Recruit, retain, protect: how to attract talent in a competitive market

It’s never been more important to hire the right people. In an uncertain and competitive landscape, skilled employees will help your organisation confidently navigate change, stay flexible and emerge from market shocks relatively unscathed.

Yet we often find that recruitment processes take too long and cost too much. Platforms like LinkedIn and aggregators like may appear to leave companies spoilt for choice, but quantity often comes at the price of quality.

At the same time, inefficient systems are failing to supply workers with the right skills and experience. There is now a growing disconnect between hiring practices and the fast-changing needs of employees. Without flexibility and focus, organisations will struggle to find the talent they need to thrive.

Typical time and costs spent on recruitment

Source: RSM and YouGov survey, June 2017

Pressure points

The UK labour market is competing on several fronts. Generational differences are changing the makeup of today’s workforce. Gen Z hires have different motivations to Millennials. And Millennials have different needs to their Baby Boomer predecessors. Too many organisations fail to adapt to these nuances, and instead roll out a cookie cutter approach to recruitment.

Demand for flexible working has also intensified as people increasingly look for a better work/life balance. Yet we constantly see that organisations are not keeping pace with these changing needs. RSM’s research, carried out by YouGov, shows only 9 per cent of employers actively encourage remote and/or home working.

Proportion of companies that actively promote home working

Source: RSM and YouGov survey, June 2017

Looking ahead, Brexit and the uncertain future of migrant EU labour will only intensify these challenges. Many companies are already struggling with skills deficits. Unless they act now, a shrinking talent pipeline could cause them to fall further behind.

Thinking outside the box

With demand for talent rising and skills gaps increasing, organisations need new approaches to secure skilled workers. We know that most have turned their attention to personal development and training programmes - 77 per cent of middle market firms say this is either critical or very important to retaining talent.

With shifting landscapes and constant innovations in the market place, it can be difficult to know what else you can do to attract skilled workers. Getting the right people into the right jobs is an art. But often the most effective tools are also the simplest.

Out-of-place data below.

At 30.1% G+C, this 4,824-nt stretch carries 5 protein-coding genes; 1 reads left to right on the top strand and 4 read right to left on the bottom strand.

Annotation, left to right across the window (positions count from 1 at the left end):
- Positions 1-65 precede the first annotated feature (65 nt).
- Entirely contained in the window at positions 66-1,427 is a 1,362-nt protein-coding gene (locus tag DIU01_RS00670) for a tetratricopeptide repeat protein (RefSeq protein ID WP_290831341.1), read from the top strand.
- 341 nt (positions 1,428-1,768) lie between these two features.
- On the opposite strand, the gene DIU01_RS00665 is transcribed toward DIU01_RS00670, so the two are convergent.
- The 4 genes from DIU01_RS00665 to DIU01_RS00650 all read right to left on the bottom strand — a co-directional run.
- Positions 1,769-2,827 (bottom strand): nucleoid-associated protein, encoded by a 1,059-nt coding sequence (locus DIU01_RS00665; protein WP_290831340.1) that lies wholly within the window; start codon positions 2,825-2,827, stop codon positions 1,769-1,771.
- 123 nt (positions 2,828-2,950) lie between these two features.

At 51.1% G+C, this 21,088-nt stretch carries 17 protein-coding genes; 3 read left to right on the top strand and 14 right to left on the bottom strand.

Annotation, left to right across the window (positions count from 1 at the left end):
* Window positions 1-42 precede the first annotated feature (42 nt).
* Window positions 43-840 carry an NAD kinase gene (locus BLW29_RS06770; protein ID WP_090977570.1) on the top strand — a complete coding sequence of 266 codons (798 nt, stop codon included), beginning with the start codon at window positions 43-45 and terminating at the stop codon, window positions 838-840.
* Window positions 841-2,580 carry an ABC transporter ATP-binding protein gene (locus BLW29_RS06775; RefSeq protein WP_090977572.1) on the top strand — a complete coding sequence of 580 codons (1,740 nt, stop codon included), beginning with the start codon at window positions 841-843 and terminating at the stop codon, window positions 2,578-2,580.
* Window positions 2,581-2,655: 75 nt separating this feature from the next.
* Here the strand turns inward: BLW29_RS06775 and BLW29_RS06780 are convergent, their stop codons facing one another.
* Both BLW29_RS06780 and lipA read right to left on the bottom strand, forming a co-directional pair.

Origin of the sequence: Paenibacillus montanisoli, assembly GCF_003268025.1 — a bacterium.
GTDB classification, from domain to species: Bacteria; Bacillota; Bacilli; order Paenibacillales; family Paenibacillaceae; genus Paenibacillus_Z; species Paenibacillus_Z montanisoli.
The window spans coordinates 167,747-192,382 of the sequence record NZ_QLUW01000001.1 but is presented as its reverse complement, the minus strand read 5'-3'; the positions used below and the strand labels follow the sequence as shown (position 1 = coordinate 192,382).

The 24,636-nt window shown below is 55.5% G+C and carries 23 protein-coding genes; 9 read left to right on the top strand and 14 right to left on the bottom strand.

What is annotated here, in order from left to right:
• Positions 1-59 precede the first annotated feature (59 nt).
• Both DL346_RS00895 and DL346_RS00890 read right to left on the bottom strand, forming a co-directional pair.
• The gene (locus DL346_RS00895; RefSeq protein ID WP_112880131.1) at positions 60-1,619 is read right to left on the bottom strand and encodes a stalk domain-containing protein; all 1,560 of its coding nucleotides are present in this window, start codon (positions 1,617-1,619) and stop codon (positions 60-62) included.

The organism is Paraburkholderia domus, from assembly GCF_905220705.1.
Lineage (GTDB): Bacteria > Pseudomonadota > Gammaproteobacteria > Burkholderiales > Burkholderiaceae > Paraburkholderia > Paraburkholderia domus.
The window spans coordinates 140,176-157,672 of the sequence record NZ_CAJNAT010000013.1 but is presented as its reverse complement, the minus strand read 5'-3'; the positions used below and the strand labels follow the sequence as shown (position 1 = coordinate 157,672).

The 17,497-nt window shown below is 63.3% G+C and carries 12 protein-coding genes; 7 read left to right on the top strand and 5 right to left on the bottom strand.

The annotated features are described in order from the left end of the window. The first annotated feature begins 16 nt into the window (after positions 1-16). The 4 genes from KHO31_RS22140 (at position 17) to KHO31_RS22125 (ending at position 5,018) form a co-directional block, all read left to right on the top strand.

By following simple principles that are aligned to your business and thinking outside the box, your HR teams will yield results. It is, after all, your people who are going to make the difference in your organisation.

A surprising job description. This is one of the most overlooked elements in any recruitment process. Too many organisations simply blow the dust off the last job spec, send it to their recruitment agents and wait for CVs to come. Grab this opportunity to broaden your scope of candidates and challenge your thinking on skills and experience.

Promote your brand early on. People need to buy in to your values before discussing their CV. This not only gets them engaged with the organisation and its future; it also tests the candidate’s appetite for the role. A realistic job preview is critical at this stage - being explicit from the outset about what the role is and what it isn’t deepens engagement with the right candidates.

Understand your candidates. As Gen Z enter the workforce, companies must soon juggle the distinct needs of three generations of workers. Thinking about, or even shouting about, what your business has to offer candidates of all generations will be critical to attracting the right people.

Speed up the process. Flexibility is something most employers will pride themselves on. Yet too many fail to find the time to get the candidates in front of the right people quickly. Recruitment tends to have long lead times. But aside from third party checks, all the steps in the process could be performed in less than a week.

Get your selection right. Many processes tend to focus on skills and experience rather than behaviours and personality. While it’s important to ensure your potential hire is qualified, how they gained their experience is just as important as the experience itself. Interviews should focus on examples and demonstrable experience. These are the best predictors of future performance.

Assimilate your new hires. The first 100 days are vital in determining how any new employee fits in to the organisation. Yet our research shows that only 2 per cent of organisations had a recruitment and onboarding process that lasted more the 90 days. A clear plan that aligns to the new hire’s objectives and expectations is the best way to start. Try to introduce the candidate to any remaining people that were not involved in the selection process.

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